HER BODY AND OTHER PARTIES Defies Genre to Create Original, Unforgettable Stories
Grace Lapointe is a writer from MA who has cerebral palsy and often writes on disability themes. Her fiction has recently appeared in Kaleidoscope, Deaf Poets Society, and Mobius: The Journal of Social Change. Her essays have appeared in Wordgathering, as part of Grub Street’s Why I Write series, and in The Body is not an Apology, with one forthcoming on Monstering’s blog. You can find her on her website, Facebook, or Twitter.
In the bowdlerized, Disney versions of fairy tales that are so prevalent in our culture, the warnings from the original tales are almost absent. Reductive morals (such as “Don’t judge by appearances”) have replaced the visceral sense of fear and the moral ambiguity of the original stories. This leads some adult readers to dismiss fairy tales, fables, and ghost stories as exclusively for children. Similarly, our culture tends to categorize certain forms of entertainment—such as genre fiction, comedy, and crime procedural TV shows—as lowbrow, with realistic literary fiction as highbrow. Carmen Maria Machado’s story collection Her Body and Other Parties combines elements of science fiction, fantasy, magic realism, erotica, and folk tales to create stories that are riveting and remarkably inventive.
I immediately recognized the basic plot of the opening story, “The Husband Stitch.” A woman always wears a green ribbon around her neck. She refuses to let her husband remove it—until it’s finally removed, and her head falls off! In elementary school in the ‘90s, I’d read a children’s version of this story in Alvin Schwartz’s collection In a Dark, Dark Room. (I remember my cousin reading Schwartz’s Scary Stories to Tell in the Dark to me on a sleepover.) Yet Machado turns this classic, creepy story—which predates both her and Schwartz’s renditions—into a sexually explicit exploration of bodily autonomy, including sexual agency and consent. The most obvious questions that I had as a child remain unanswered: was the woman a zombie and/or decapitated for most of her “life”? Were there any others like her?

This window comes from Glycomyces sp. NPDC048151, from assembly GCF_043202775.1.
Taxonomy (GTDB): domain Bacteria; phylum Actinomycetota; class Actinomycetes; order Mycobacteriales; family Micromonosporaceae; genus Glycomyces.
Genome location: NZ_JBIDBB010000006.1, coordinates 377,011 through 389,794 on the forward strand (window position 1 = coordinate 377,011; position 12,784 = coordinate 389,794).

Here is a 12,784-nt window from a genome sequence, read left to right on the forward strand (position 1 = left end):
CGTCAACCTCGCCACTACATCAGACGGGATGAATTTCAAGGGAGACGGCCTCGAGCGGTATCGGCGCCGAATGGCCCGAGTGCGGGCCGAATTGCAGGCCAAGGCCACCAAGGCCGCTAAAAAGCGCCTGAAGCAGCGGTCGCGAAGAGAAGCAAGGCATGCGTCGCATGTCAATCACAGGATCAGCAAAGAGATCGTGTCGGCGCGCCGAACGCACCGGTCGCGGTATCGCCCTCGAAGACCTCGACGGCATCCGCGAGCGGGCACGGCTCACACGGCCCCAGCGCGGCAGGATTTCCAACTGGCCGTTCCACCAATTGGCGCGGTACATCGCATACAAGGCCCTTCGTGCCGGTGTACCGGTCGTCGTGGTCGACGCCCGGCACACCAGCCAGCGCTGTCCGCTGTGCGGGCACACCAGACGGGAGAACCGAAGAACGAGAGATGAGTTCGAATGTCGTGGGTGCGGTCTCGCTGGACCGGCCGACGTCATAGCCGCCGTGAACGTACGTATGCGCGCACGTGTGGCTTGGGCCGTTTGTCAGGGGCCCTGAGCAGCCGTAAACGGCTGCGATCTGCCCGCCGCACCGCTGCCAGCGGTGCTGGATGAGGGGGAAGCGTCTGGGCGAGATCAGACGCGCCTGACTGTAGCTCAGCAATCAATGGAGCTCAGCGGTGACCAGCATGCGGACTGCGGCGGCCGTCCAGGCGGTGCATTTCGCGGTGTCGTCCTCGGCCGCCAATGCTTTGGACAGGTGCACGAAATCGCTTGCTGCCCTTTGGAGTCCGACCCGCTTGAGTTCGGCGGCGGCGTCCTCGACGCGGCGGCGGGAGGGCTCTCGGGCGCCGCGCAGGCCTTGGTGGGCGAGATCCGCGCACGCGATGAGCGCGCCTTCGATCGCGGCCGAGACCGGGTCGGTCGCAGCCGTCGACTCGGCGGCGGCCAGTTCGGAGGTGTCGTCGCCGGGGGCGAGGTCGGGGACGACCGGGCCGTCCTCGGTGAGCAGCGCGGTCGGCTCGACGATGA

Rather than seeming derivative, the familiar elements in Machado’s stories make them shocking, immediate, and even universal. “The Husband Stitch” also reminded me of The Bloody Chamber, Angela Carter’s 1979 feminist retelling of classic fairy tales. As a reader and writer, it doesn’t matter to me whether Machado has read either of these books or considers them influences. What matters to me is that Machado, like Carter, is following in a literary tradition of feminist re-imaginings. Carter’s heroines have more agency than in the originals: they save themselves instead of waiting for men to save them. She brings the latent sexuality in stories like “Little Red Riding Hood” to the foreground. The titular story is a retelling of the Grimms’ “Bluebeard,” where a woman discovers that her husband has murdered several previous wives. The title “The Bloody Chamber,” which literally refers to the chamber where the bodies are hidden, can also be interpreted as symbolizing a vagina, in the tradition of Sigmund Freud or Julia Kristeva.
In contrast to a 1970s school of feminism, which focused exclusively on cisgender, heterosexual women and sometimes defined them by their genitals, Her Body and Other Parties contains several lesbian and bisexual protagonists. The title of one story, “Real Women Have Bodies,” is a sly pun on the outdated 2000s saying “Real women have curves.” It avoids essentializing women and their bodies in any way and updates first-wave feminist tropes for third-wave, LGBT-inclusive feminism. In this story, when women’s bodies gradually fade away, a male newscaster quips, “I don’t trust anything that can be incorporeal and isn’t dead” (146). It’s darkly funny, but anyone who’s heard the misogynist joke “I don’t trust anything that can bleed for five days without dying” will feel a shock of recognition.
I doubt that I’ve ever watched an entire episode of Law and Order: Special Victims Unit, but even I recognized the tagline referenced in the title of Machado’s “Especially Heinous.” It starts with simple, TV Guide–like synopses for hypothetical episodes, but diverges into a stunningly original story filled with humor, doppelgängers, ghosts, and unique characters. It even incorporates the distinctive theme music of the show, “dum-dum,” as a kind of recurring “Telltale Heart” motif (87). This story takes risks, defies categorization, and blends parody, horror, and pathos. Her Body and Other Parties synthesizes many possible influences to blend genres, causing me to wonder why they’re usually kept separate.
The protagonist of “The Resident,” a writer on an artists’ retreat, describes the feeling of “defamiliarization; of zooming in so close to something, and observing it so slowly, that it begins to warp, and change, and acquire new meaning” (198). Her Body and Other Parties forces readers to re-examine their assumptions and well-known stories in a similar way. Near the end of “The Husband Stitch,” the narrator apologizes to the reader: “I’m sorry. I’ve forgotten the rest of the story” (29). Instead of merely going on a pointless tangent, she seems like she needs to tell us something urgently but has forgotten it. Machado reminds us that horror is often indescribable, and that the moods and morals of stories often haunt us, even if we forget all the details.